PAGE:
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The Participatory Rapid Appraisal on perceptions and practices of fisherfolk on fishery resource management in an artisanal fishing community in Cameroon









Demuynck K. and DETMAC Associates, The Participatory Rapid Appraisal on perceptions 1994 and practices of fisherfolk in fishery resource management in an artisanal fishing community lfl Cameroon. Cotonou, Programme for the Integrated Development of Artisanal Fisheries in West Africa, IDAF/\VP/60, 32 p.


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    A manual on rapid appraisal methods for coastal communities - BOBP\MAG\6 1987
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    Rapid Rural Appraisal, or RRA, is a repertoire of rapid approaches to collecting information and identifying problems. It is increasingly being used by development agencies, government departments and non-government organisations (NGOs ) the world over to learn about conditions ‘in the field’. Until now, it has most frequently been applied in agricultural communities and rural areas (thus, Rapid Rural Appraisal). However, as it gains acceptance, it is being used in a wider range of situations an d conditions. It has been used to find out more about urban communities and to look at problems outside the agricultural sector, in such areas as forestry, health, nutrition, family planning and small industry development. Until now, RRA techniques have rarely been applied, in a systematic way, in coastal communities and, in particular, in the fisheries sector. But, interestingly, some of the techniques which make up the RRA approach are already in use by individuals or groups involved in fisher ies development. Many people working in fisheries development also have their own techniques for collecting information and arriving at conclusions which could and should be included in the RRA repertoire. What has been lacking so far are attempts to use RRA systematically in looking at fishing communities, their way of life and livelihood, and the coastal ecosystems in which they live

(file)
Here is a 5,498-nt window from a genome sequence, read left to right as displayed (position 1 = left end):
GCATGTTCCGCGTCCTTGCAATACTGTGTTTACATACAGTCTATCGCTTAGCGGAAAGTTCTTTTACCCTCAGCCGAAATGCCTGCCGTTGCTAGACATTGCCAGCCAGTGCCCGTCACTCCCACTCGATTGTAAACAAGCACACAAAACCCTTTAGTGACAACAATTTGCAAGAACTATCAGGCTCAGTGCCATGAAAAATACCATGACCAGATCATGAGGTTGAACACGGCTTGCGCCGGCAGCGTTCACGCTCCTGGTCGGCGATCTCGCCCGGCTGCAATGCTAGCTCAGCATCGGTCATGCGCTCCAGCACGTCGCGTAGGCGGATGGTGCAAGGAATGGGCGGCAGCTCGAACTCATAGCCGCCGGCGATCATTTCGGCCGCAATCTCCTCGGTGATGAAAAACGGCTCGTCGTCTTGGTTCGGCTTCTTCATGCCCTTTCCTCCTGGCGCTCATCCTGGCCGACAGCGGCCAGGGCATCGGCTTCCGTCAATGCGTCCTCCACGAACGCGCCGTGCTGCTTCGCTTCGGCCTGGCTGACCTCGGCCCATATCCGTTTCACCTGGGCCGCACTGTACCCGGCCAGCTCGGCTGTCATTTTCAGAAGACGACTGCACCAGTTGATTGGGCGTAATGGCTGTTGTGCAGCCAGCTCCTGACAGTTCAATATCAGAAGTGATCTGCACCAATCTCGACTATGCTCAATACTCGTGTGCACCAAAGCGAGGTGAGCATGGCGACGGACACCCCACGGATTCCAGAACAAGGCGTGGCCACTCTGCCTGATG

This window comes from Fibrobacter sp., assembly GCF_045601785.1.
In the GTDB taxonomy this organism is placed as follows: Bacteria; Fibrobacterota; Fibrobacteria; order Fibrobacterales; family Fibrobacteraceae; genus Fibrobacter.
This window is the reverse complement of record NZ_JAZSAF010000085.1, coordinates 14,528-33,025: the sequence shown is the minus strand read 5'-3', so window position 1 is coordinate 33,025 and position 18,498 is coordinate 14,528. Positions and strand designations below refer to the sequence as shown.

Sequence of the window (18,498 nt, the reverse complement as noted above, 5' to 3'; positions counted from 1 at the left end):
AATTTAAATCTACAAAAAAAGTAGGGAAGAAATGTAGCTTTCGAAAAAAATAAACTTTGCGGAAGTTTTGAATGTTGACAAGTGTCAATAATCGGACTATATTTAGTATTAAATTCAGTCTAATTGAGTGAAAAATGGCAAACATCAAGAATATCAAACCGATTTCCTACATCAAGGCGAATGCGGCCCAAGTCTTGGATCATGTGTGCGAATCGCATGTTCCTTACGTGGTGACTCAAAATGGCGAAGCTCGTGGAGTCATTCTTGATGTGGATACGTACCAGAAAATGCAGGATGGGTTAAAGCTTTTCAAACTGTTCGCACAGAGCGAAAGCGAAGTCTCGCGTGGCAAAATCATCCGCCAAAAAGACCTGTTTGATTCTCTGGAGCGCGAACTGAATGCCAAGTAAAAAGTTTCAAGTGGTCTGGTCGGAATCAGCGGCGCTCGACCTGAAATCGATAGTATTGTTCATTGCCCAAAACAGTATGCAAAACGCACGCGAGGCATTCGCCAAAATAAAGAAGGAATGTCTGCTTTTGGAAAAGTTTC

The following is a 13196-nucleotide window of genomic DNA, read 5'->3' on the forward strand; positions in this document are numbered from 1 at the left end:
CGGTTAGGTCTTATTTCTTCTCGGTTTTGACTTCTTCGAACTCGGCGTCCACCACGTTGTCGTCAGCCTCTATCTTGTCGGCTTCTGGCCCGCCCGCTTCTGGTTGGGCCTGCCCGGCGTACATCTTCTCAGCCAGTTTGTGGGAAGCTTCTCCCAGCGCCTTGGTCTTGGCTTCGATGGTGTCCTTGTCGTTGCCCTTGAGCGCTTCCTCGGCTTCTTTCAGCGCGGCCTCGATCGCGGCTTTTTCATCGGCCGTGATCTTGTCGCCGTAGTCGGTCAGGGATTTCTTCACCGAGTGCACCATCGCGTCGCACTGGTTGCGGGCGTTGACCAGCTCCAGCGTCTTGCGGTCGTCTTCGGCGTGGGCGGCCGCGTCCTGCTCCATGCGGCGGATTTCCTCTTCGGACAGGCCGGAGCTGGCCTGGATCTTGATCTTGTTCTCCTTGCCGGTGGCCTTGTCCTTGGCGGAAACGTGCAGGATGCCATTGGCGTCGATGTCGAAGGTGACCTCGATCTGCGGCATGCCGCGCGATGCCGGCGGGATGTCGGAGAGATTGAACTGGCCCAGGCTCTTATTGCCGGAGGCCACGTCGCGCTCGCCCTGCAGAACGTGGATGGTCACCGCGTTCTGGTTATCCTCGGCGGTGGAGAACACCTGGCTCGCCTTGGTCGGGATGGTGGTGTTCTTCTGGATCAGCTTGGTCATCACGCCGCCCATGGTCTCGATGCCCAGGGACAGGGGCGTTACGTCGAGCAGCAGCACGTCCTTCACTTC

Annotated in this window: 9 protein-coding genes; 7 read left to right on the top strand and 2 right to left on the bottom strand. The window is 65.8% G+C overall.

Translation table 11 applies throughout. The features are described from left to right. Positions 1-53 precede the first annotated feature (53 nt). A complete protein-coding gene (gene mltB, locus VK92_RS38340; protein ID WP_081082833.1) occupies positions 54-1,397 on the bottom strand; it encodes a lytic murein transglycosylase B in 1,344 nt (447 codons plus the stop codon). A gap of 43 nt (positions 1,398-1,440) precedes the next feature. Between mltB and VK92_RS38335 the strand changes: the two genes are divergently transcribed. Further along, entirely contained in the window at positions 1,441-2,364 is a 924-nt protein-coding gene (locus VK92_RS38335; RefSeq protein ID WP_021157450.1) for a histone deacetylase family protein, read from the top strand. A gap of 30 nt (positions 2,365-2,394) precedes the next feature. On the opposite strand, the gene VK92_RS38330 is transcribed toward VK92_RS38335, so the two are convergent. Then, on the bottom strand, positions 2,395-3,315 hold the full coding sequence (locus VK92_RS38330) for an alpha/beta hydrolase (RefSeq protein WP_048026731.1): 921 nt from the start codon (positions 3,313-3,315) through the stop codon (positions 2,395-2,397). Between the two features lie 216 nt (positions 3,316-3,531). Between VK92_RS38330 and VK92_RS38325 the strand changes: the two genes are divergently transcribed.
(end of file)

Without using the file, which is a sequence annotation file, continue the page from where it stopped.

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    The state of artisanal fisheries in West Africa in 1995 1996